The 1991 hit album The Dirt Road was not the only "dirt road" for lead singer Mark Miller. During off-stage hours, Miller, along with brother, Frank, developed a strong herd of Polled Hereford cattle at his Tennessee farm familiarly named Dirt Road Farms. Miller commented in Successful Farming, "When my brother and I attended our first sale, we didn't even have a farm name. I bought a cow and had to think of a name on the spot." Miller continued, "I blurted out the name `Dirt Road Farms' and it stuck."
Farming is not the only extracurricular activity for Miller. At 39 years of age, Miller became the only multimillion-selling recording artist ever to sign a pro sports contract. Miller played backup point guard for the Continental Basketball Association's Fort Wayne Fury in Indiana. In a Billboard review of Drive Me Wild, Chuck Taylor stated, "Mark Miller always puts an abundance of energy and personality into everything he does, whether it's singing, dancing, or, for that matter, playing basketball." (Miller has had five knee surgeries to prove it.) Miller started with the team tryouts in October 1996 and played with the team for two years. Although he did not "dress out for the 1998-99 season," Miller remained part of the team. Because of Miller's involvement with the team, and the group's desire to be more selective in concert dates, Sawyer Brown went from an average of 220 concerts a year to a little over 100.
Sawyer Brown's wealth of original material, most of it penned by Miller, was supplemented when songwriter Mac McAnally hooked up with the group on their 1992 release, Café on the Corner. The successful songwriting partnership of Miller and McAnally found its way into the recording studio when McAnally signed on as co-producer of both Café on the Corner and 1993's Outskirts of Town. McAnally continued to be influential in the 1999's release Drive Me Wild, Sawyer Brown's sixteenth album which he co-produced with Miller. Miller knows that McAnally has been an important influence on the band. He told Country Music, "Mac came up with this philosophy a few years ago ... before Café on the Corner... he said, `You guys should just figure out what it is you want to say, and we'll make records about it.' And that's been the philosophy."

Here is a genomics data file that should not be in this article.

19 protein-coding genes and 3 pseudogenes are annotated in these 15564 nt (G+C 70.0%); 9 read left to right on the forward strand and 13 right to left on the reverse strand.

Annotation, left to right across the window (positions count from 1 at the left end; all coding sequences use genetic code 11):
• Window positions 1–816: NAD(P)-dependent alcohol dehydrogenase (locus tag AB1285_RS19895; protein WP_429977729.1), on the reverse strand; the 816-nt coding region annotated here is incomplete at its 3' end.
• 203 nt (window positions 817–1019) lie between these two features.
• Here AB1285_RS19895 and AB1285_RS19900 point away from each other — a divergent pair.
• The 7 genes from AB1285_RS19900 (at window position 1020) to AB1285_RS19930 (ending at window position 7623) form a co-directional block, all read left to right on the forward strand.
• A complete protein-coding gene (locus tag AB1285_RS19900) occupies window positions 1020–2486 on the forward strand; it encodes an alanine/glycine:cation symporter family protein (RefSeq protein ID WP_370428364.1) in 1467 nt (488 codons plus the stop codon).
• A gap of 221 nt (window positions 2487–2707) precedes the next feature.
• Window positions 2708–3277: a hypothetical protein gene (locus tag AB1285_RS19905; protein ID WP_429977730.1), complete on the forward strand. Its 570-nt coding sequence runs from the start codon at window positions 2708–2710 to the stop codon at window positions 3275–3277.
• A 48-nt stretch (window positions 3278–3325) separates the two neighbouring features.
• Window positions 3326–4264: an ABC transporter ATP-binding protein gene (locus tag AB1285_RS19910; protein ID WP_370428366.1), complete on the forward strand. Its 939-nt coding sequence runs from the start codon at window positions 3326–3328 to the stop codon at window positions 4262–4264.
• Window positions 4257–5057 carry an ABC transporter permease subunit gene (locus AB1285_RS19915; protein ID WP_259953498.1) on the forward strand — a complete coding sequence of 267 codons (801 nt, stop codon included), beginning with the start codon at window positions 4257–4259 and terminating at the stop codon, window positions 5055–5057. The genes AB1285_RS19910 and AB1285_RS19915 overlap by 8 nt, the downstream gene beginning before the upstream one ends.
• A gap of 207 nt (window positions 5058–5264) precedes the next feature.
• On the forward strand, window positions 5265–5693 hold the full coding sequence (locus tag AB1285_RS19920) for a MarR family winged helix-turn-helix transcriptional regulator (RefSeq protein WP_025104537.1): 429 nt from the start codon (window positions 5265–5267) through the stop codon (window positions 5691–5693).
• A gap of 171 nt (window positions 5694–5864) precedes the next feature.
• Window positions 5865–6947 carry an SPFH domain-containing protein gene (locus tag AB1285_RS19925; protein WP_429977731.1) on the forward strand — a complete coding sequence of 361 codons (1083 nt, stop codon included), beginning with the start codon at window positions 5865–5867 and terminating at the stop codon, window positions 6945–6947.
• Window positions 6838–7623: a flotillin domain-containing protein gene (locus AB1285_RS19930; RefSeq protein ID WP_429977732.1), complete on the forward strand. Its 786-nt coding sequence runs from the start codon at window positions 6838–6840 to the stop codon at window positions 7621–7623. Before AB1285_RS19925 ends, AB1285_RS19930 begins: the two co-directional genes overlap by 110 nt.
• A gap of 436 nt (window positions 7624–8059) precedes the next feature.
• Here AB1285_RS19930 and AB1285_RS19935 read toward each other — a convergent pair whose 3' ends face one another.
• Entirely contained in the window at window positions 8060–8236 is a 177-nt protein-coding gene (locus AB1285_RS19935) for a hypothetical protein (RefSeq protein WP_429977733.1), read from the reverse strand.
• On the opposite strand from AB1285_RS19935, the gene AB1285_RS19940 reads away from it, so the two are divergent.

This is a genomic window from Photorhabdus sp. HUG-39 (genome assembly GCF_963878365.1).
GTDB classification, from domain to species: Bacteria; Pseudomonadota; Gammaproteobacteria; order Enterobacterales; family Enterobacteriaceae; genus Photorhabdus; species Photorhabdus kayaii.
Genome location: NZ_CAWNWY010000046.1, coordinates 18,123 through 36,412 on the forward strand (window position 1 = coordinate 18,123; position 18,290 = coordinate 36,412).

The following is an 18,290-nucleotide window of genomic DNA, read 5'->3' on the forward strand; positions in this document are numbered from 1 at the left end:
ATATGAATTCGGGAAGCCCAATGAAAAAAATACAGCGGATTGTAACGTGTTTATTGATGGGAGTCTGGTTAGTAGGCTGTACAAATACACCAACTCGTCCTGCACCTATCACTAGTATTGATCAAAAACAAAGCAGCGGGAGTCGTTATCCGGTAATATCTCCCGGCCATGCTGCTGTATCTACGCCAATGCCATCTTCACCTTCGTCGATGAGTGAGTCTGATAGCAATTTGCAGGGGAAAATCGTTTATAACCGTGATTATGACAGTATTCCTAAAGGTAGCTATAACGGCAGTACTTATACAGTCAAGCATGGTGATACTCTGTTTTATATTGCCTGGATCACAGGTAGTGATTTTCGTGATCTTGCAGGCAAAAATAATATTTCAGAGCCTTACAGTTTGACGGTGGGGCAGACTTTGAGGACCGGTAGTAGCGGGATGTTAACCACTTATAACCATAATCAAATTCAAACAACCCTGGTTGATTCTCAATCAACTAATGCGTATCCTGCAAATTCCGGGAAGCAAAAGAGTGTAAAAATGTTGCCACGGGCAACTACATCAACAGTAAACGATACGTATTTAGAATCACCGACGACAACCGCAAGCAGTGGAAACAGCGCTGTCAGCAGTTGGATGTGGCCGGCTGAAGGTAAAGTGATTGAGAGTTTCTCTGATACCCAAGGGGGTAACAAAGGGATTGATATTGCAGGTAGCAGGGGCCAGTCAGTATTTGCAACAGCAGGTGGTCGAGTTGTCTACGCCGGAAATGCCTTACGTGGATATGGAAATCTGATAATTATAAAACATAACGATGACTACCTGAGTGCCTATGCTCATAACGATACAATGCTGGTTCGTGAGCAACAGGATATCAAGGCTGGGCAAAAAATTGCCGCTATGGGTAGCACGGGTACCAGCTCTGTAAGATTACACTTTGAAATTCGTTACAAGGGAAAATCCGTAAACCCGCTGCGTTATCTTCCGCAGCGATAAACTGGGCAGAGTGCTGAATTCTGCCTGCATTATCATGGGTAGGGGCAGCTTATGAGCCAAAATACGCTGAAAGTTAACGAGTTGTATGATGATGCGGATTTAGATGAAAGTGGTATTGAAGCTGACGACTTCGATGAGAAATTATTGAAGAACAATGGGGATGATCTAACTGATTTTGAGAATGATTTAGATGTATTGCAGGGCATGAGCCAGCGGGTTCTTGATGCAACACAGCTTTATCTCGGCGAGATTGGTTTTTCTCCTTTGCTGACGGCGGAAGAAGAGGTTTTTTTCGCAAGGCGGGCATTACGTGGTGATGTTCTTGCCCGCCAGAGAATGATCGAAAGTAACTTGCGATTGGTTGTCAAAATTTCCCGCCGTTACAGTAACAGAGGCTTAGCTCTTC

In 1999 Sawyer Brown observed its eighteenth year in Nashville. What has led to the group's success in a business that has the odds stacked against them? Miller says simply that the band isn't done yet. He stated in a Curb Record press release, "It's been a case of looking at ourselves and saying, `We can do more. We can be better. We still have things to say, and we want you to hear it.'" Miller also observed that there is nothing to complain about. He said in Country Music, "At this stage in our career how could we get upset about anything?" Miller continues with a shrug, "We're still here! ... Ultimately God has his hand in everything. There's a reason why we're still here. I don't think any of us could pinpoint it and tell you why. It's just one of those meant-to-be kind of things."
by Julie Sweet
Sawyer Brown's Career
Group formed as Savannah, c. 1981; changed name to Sawyer Brown and worked the club circuit in Nashville, TN; won grand prize on Star Search, 1984; signed with Capitol Records, 1985; released first number one single "Step That Step," 1985; signed with Curb Records, 1993; October 25, 1998, marked the band's 3,000th show.
Sawyer Brown's Awards
Winners of Star Search competition, 1984; Horizon Award, Country Music Association, 1985; named TNN/Music City News vocal band of the year, 1993; Video Group of the Year Award, Country Music Television (CMT), 1993.
- Selected discography
- Out Goin' Cattin , Liberty, 1986.
- Shakin' , Liberty 1986.
- Sawyer Brown , Liberty 1987.
- Somewhere in the Night , Liberty, 1987.
- Wide Open , Liberty, 1988.
- The Boys Are Back , Liberty, 1989.
- Buick , Liberty, 1991.
- Café on the Corner , Capitol, 1992.
- The Dirt Road , Liberty, 1992.
- Outskirts of Town , Capitol/Curb, 1993.
- Greatest Hits 1990-1995 , Curb, 1995.
- This Thing Called Wantin' and Havin' It All , Curb, 1995.
- Treat Her Right/She's Getting There , (EP), Curb, 1996.
- Hallelujah He Is Born , (Christmas album), Atlantic, 1997.
- Six Days on the Road , Curb, 1997.
- Drive Me Wild , Curb, 1999.
- Kingsbury, Paul, editor, The Encyclopedia of Country Music, Oxford University Press, 1998.
- Amusement Business(New York), August 3, 1998, p. 5.
- Atlanta Constitution, March 4, 1999, p. C7.
- Billboard, December 5, 1998, p. 85; March 6, 1999, p. 25; May 29, 1999, p. 22.
- Country Music, June/July 1999, p. 60.
- People Weekly, December 15, 1997, p. 71.
- Successful Farming (Des Moines), December 1998, p. B10.
- USA Today, March 9, 1999, p. D3.
- Washington Post, May 4, 1998, p. D5.
- "Sawyer Brown Discography," Rolling Stone. com, http://www.rollingstone.tunes.com (December 3, 1999).
- "Sawyer Brown," Curb Records biography, db.system-x.com/curb2/artists/artistbio_T1.cfm?1D=57 (November 22, 1999).